In the final NCAA 2012-13 preview installment, Hockey’s Future takes a look at the Ivy League. This season, the Ivy League features 25 NHL prospects representing all six-member schools. Harvard leads with nine prospects, followed by Cornell with eight, and Yale with four.
NHL prospects: 8
The defending Ivy League champions open their 2012-13 season on Oct. 26 hosting Colorado College.
After failing to reach the NCAA Tournament two years ago, Cornell returned to that elite group last season, falling just short of a trip to the Frozen Four. And as good as the Big Red were last season, they could potentially be even better this season.
One reason is the fact that they suffered few off-season losses, although the departures are significant and their roles will need to be filled this season.
Two of the most notable losses were upfront with the graduation of Sean Collins and Locke Jillson. Collins, who signed with the Columbus Blue Jackets, finished second on the team with 26 points (13 goals, 13 assists) playing in all 35 games. Jillson posted ten points (seven goals, three assists) in 30 games.
Ferlin, the ECAC and Ivy League Rookie of the Year, enjoyed a stellar freshman campaign despite being limited to 26 games due to injuries. The Jacksonville, FL native posted 21 points (eight goals, 13 assists) last season. Ferlin is a winger blessed with terrific puck and stick skills that really excels around the net. He is coming off of a strong showing at the Boston Bruins prospect camp over the summer.
Lowry was another impact rookie for Cornell last season. The Calgary, AB native led the Big Red in rookie scoring with 22 points (six goals, 16 assists) playing in all 35 games. Lowry is a winger that thrives in the physical game and has the ability to really wear down opposing defenders. He uses his size and strength quite effectively along the boards and around the net. And as Lowry continues to add to his already-strong 6’2”, 185-pound frame, he will become that much more of a difficult player to contain and defend against.
A strong, talented defense has always been a hallmark of Cornell and this season will be no different. While the Big Red lost stalwarts Sean Whitney and Keir Ross to graduation and underclassman Mathieu Brisson to the QMJHL, they return a back end unit that is among the best in the NCAA.
And it all starts with junior Andy Iles between the pipes.
The Ithaca, NY native was the only netminder in the NCAA last season that played every minute of every game for his team. The 2179:51 minutes Iles played led the Ivy League and were the second most in the ECAC. He finished his sophomore campaign with a 19-9-7 record that included six shutouts. Iles was one of the nation’s most consistent goaltenders last season. What he lacks in size (5’9”, 180 lbs.), Iles makes up for with his tremendous composure and superb athleticism. This summer, he attended the Carolina Hurricanes' prospect camp. Cornell head coach Mike Shafer notes that he is confident that Iles will have no problem carrying the same type of workload this season that he did last season.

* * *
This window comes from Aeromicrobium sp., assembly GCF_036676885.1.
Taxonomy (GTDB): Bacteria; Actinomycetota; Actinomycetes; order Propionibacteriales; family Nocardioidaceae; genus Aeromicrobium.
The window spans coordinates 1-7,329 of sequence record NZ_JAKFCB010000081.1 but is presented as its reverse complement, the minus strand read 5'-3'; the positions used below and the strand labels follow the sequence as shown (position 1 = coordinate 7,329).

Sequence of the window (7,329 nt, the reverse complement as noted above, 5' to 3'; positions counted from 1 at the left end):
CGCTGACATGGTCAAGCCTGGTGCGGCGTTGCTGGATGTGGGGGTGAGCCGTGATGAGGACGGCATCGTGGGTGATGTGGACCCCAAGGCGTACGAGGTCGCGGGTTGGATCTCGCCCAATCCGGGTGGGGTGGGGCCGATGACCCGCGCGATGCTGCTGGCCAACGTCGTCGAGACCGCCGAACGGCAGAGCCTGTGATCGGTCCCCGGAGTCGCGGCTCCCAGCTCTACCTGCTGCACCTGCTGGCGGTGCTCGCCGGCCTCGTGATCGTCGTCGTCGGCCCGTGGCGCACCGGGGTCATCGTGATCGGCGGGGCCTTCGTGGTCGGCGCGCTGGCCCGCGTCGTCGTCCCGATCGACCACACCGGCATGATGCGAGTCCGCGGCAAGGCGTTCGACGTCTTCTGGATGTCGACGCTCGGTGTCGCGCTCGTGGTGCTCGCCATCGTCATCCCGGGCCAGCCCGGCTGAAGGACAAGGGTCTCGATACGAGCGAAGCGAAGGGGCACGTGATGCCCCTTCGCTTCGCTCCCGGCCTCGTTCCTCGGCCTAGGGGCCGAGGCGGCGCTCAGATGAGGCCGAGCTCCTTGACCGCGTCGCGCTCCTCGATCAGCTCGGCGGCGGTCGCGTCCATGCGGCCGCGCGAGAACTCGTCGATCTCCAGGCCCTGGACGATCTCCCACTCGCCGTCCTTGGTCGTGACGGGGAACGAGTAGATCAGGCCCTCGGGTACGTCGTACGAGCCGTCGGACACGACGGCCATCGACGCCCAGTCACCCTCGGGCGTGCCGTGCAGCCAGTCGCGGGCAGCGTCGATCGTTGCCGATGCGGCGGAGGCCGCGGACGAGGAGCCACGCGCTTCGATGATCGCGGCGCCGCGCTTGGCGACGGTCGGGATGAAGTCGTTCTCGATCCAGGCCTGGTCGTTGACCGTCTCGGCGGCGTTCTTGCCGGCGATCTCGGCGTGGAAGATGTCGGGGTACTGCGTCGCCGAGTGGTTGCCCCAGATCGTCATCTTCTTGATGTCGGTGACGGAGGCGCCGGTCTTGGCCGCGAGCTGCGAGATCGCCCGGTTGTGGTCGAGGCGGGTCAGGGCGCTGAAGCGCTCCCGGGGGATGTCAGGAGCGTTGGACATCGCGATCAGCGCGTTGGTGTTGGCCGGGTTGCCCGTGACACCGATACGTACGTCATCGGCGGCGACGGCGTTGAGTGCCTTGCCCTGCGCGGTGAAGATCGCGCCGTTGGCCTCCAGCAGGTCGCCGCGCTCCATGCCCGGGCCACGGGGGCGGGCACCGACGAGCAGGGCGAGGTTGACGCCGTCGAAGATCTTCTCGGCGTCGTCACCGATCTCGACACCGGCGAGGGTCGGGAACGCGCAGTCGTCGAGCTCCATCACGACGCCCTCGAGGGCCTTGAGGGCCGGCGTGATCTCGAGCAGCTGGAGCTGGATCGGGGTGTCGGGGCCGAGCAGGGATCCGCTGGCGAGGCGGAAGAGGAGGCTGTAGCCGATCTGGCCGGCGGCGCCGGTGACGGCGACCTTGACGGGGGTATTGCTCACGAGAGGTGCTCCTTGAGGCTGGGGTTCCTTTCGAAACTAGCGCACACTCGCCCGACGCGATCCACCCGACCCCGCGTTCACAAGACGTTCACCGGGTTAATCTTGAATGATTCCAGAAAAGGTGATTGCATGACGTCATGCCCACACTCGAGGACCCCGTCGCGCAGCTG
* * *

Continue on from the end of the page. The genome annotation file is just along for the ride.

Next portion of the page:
“I don’t think that Andy will have any problem handling it again this year. He’s managed the rigors of doing it all by himself last year. He’s just a really committed kid and comes back here in tremendous shape. So we have no question that Andy can handle it both physically and mentally.”
In addition to stellar goaltending, Cornell will also feature an NHL prospect-laden defensive corps this season. Among those anchoring the Big Red’s blueline are seniors Nick D’Agostino (PIT) and Braden Birch (CHI).
D’Agostino has emerged as one of the nation’s top offensive defensemen. The Bolton, ON native led Cornell in defensive scoring last season with 20 points (eight goals, 12 assists) in 34 games. Where D’Agostino really made his mark as a junior was on the power-play. Of his eight goals, six came on the man advantage, which also led the team. While D’Agostino is noted for his offensive prowess, it is his much-improved defensive side that is most notable here. His ability to separate opposing players from the puck and his quicker decisions in the defensive zone have made him a more effective defender and a difficult player to play against.
“I thought Nick had a really good year last year, but his offensive production kind of tailed off near the end there” Shafer said of D’Agostino. “He continues to create that transitional offense for us. We’re hoping that Nick can continue that kind of (offensive) production throughout the course of the season.”